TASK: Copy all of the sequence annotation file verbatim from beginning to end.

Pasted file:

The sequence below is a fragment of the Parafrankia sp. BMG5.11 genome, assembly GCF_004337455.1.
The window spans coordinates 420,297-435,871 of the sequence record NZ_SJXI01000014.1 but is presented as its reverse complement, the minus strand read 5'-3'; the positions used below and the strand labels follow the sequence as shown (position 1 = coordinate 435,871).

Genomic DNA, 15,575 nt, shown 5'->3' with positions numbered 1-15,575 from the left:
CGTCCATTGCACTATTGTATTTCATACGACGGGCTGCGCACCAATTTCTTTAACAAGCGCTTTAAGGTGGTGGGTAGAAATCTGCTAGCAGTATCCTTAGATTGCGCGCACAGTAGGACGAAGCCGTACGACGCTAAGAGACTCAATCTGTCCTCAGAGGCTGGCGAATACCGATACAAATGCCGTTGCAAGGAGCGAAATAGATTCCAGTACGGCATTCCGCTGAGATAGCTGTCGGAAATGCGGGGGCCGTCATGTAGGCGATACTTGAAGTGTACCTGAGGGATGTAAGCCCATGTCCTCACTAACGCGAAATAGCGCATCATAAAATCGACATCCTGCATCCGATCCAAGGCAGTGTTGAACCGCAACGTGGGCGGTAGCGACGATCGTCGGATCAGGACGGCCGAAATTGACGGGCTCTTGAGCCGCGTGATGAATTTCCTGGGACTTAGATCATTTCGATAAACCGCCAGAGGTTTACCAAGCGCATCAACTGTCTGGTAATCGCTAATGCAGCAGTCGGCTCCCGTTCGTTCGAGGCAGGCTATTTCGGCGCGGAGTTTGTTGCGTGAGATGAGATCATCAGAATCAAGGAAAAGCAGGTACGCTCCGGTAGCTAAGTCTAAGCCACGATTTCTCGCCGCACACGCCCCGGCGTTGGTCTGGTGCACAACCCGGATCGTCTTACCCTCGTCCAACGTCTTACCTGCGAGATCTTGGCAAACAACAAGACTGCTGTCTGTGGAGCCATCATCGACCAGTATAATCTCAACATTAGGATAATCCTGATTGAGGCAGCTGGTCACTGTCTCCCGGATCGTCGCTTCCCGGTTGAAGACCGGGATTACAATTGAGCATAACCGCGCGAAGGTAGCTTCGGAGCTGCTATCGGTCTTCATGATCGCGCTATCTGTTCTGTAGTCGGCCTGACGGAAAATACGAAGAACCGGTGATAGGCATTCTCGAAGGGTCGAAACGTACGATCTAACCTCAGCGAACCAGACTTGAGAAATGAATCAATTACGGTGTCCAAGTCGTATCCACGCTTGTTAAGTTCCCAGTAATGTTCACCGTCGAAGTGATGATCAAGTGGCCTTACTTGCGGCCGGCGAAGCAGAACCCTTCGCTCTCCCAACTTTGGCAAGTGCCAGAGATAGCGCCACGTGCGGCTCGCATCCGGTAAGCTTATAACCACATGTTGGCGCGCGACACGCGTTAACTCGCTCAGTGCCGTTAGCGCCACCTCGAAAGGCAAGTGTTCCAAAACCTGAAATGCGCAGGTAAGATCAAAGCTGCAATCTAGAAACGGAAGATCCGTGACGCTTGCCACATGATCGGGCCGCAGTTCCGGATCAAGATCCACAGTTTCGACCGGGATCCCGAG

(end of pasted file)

The sequence below is a fragment of the Parafrankia sp. BMG5.11 genome, assembly GCF_004337455.1.
The window spans coordinates 420,297-435,871 of the sequence record NZ_SJXI01000014.1 but is presented as its reverse complement, the minus strand read 5'-3'; the positions used below and the strand labels follow the sequence as shown (position 1 = coordinate 435,871).

Genomic DNA, 15,575 nt, shown 5'->3' with positions numbered 1-15,575 from the left:
CGTCCATTGCACTATTGTATTTCATACGACGGGCTGCGCACCAATTTCTTTAACAAGCGCTTTAAGGTGGTGGGTAGAAATCTGCTAGCAGTATCCTTAGATTGCGCGCACAGTAGGACGAAGCCGTACGACGCTAAGAGACTCAATCTGTCCTCAGAGGCTGGCGAATACCGATACAAATGCCGTTGCAAGGAGCGAAATAGATTCCAGTACGGCATTCCGCTGAGATAGCTGTCGGAAATGCGGGGGCCGTCATGTAGGCGATACTTGAAGTGTACCTGAGGGATGTAAGCCCATGTCCTCACTAACGCGAAATAGCGCATCATAAAATCGACATCCTGCATCCGATCCAAGGCAGTGTTGAACCGCAACGTGGGCGGTAGCGACGATCGTCGGATCAGGACGGCCGAAATTGACGGGCTCTTGAGCCGCGTGATGAATTTCCTGGGACTTAGATCATTTCGATAAACCGCCAGAGGTTTACCAAGCGCATCAACTGTCTGGTAATCGCTAATGCAGCAGTCGGCTCCCGTTCGTTCGAGGCAGGCTATTTCGGCGCGGAGTTTGTTGCGTGAGATGAGATCATCAGAATCAAGGAAAAGCAGGTACGCTCCGGTAGCTAAGTCTAAGCCACGATTTCTCGCCGCACACGCCCCGGCGTTGGTCTGGTGCACAACCCGGATCGTCTTACCCTCGTCCAACGTCTTACCTGCGAGATCTTGGCAAACAACAAGACTGCTGTCTGTGGAGCCATCATCGACCAGTATAATCTCAACATTAGGATAATCCTGATTGAGGCAGCTGGTCACTGTCTCCCGGATCGTCGCTTCCCGGTTGAAGACCGGGATTACAATTGAGCATAACCGCGCGAAGGTAGCTTCGGAGCTGCTATCGGTCTTCATGATCGCGCTATCTGTTCTGTAGTCGGCCTGACGGAAAATACGAAGAACCGGTGATAGGCATTCTCGAAGGGTCGAAACGTACGATCTAACCTCAGCGAACCAGACTTGAGAAATGAATCAATTACGGTGTCCAAGTCGTATCCACGCTTGTTAAGTTCCCAGTAATGTTCACCGTCGAAGTGATGATCAAGTGGCCTTACTTGCGGCCGGCGAAGCAGAACCCTTCGCTCTCCCAACTTTGGCAAGTGCCAGAGATAGCGCCACGTGCGGCTCGCATCCGGTAAGCTTATAACCACATGTTGGCGCGCGACACGCGTTAACTCGCTCAGTGCCGTTAGCGCCACCTCGAAAGGCAAGTGTTCCAAAACCTGAAATGCGCAGGTAAGATCAAAGCTGCAATCTAGAAACGGAAGATCCGTGACGCTTGCCACATGATCGGGCCGCAGTTCCGGATCAAGATCCACAGTTTCGACCGGGATCCCGAG